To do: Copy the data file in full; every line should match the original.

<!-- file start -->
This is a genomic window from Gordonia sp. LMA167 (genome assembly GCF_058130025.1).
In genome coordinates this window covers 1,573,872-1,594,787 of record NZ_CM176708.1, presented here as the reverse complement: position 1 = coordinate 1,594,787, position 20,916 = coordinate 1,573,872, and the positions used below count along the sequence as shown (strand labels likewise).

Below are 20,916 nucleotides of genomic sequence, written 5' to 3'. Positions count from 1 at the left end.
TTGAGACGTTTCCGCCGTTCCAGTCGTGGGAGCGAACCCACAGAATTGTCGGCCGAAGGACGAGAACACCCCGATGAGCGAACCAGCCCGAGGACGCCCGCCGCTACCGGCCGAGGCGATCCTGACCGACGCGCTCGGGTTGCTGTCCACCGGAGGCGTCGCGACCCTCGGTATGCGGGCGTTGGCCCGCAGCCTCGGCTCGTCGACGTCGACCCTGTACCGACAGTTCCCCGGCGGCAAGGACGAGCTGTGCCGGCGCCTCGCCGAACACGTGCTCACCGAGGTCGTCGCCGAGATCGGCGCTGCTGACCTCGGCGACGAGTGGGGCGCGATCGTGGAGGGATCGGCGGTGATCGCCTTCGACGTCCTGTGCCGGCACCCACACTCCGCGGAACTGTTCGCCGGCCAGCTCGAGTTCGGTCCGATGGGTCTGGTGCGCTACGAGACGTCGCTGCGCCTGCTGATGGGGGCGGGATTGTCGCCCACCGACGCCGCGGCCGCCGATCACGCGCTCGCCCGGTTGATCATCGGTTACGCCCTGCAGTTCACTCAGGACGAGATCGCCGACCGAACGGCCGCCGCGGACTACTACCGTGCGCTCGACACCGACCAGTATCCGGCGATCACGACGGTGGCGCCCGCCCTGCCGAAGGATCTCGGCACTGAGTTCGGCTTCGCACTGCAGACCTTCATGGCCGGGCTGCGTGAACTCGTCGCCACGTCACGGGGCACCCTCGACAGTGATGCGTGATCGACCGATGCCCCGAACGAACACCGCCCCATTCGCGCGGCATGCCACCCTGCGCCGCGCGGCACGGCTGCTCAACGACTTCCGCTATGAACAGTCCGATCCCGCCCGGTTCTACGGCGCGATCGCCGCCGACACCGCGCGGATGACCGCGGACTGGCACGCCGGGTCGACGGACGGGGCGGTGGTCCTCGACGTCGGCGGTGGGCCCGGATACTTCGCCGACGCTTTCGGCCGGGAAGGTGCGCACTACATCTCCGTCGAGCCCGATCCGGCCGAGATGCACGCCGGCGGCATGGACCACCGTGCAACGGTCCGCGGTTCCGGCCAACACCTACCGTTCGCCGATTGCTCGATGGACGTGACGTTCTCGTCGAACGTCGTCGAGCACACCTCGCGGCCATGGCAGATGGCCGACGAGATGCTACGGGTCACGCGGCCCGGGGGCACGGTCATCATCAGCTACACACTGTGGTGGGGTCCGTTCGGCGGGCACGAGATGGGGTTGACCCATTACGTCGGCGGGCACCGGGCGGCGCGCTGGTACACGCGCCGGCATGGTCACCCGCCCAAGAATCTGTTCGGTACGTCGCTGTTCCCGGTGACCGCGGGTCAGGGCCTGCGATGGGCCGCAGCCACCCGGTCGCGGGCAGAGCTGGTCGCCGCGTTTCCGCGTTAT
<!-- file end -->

This is a genomic window from Gordonia sp. LMA167 (genome assembly GCF_058130025.1).
In genome coordinates this window covers 1,573,872-1,594,787 of record NZ_CM176708.1, presented here as the reverse complement: position 1 = coordinate 1,594,787, position 20,916 = coordinate 1,573,872, and the positions used below count along the sequence as shown (strand labels likewise).

Below are 20,916 nucleotides of genomic sequence, written 5' to 3'. Positions count from 1 at the left end.
TTGAGACGTTTCCGCCGTTCCAGTCGTGGGAGCGAACCCACAGAATTGTCGGCCGAAGGACGAGAACACCCCGATGAGCGAACCAGCCCGAGGACGCCCGCCGCTACCGGCCGAGGCGATCCTGACCGACGCGCTCGGGTTGCTGTCCACCGGAGGCGTCGCGACCCTCGGTATGCGGGCGTTGGCCCGCAGCCTCGGCTCGTCGACGTCGACCCTGTACCGACAGTTCCCCGGCGGCAAGGACGAGCTGTGCCGGCGCCTCGCCGAACACGTGCTCACCGAGGTCGTCGCCGAGATCGGCGCTGCTGACCTCGGCGACGAGTGGGGCGCGATCGTGGAGGGATCGGCGGTGATCGCCTTCGACGTCCTGTGCCGGCACCCACACTCCGCGGAACTGTTCGCCGGCCAGCTCGAGTTCGGTCCGATGGGTCTGGTGCGCTACGAGACGTCGCTGCGCCTGCTGATGGGGGCGGGATTGTCGCCCACCGACGCCGCGGCCGCCGATCACGCGCTCGCCCGGTTGATCATCGGTTACGCCCTGCAGTTCACTCAGGACGAGATCGCCGACCGAACGGCCGCCGCGGACTACTACCGTGCGCTCGACACCGACCAGTATCCGGCGATCACGACGGTGGCGCCCGCCCTGCCGAAGGATCTCGGCACTGAGTTCGGCTTCGCACTGCAGACCTTCATGGCCGGGCTGCGTGAACTCGTCGCCACGTCACGGGGCACCCTCGACAGTGATGCGTGATCGACCGATGCCCCGAACGAACACCGCCCCATTCGCGCGGCATGCCACCCTGCGCCGCGCGGCACGGCTGCTCAACGACTTCCGCTATGAACAGTCCGATCCCGCCCGGTTCTACGGCGCGATCGCCGCCGACACCGCGCGGATGACCGCGGACTGGCACGCCGGGTCGACGGACGGGGCGGTGGTCCTCGACGTCGGCGGTGGGCCCGGATACTTCGCCGACGCTTTCGGCCGGGAAGGTGCGCACTACATCTCCGTCGAGCCCGATCCGGCCGAGATGCACGCCGGCGGCATGGACCACCGTGCAACGGTCCGCGGTTCCGGCCAACACCTACCGTTCGCCGATTGCTCGATGGACGTGACGTTCTCGTCGAACGTCGTCGAGCACACCTCGCGGCCATGGCAGATGGCCGACGAGATGCTACGGGTCACGCGGCCCGGGGGCACGGTCATCATCAGCTACACACTGTGGTGGGGTCCGTTCGGCGGGCACGAGATGGGGTTGACCCATTACGTCGGCGGGCACCGGGCGGCGCGCTGGTACACGCGCCGGCATGGTCACCCGCCCAAGAATCTGTTCGGTACGTCGCTGTTCCCGGTGACCGCGGGTCAGGGCCTGCGATGGGCCGCAGCCACCCGGTCGCGGGCAGAGCTGGTCGCCGCGTTTCCGCGTTAT